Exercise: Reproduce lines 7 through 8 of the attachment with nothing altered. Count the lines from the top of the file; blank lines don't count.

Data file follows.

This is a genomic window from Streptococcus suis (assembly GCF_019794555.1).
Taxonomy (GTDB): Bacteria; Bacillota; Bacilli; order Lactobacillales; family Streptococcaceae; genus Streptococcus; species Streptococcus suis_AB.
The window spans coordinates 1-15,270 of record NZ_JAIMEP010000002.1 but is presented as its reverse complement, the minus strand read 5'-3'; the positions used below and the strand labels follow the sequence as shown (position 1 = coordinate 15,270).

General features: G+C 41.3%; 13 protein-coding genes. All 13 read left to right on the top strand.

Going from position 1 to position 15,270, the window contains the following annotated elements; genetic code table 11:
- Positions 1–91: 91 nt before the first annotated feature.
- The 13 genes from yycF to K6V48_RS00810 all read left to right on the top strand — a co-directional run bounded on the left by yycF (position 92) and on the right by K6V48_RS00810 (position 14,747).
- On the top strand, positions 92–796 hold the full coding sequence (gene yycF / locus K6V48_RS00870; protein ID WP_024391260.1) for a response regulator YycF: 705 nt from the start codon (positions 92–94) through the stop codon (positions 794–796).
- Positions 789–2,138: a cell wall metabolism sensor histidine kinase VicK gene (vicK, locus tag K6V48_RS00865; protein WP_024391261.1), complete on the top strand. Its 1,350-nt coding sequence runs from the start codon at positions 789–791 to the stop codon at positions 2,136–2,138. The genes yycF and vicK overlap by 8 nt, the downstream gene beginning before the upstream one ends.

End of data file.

- The 13 genes from yycF to K6V48_RS00810 all read left to right on the top strand — a co-directional run bounded on the left by yycF (position 92) and on the right by K6V48_RS00810 (position 14,747).
- On the top strand, positions 92–796 hold the full coding sequence (gene yycF / locus K6V48_RS00870; protein ID WP_024391260.1) for a response regulator YycF: 705 nt from the start codon (positions 92–94) through the stop codon (positions 794–796).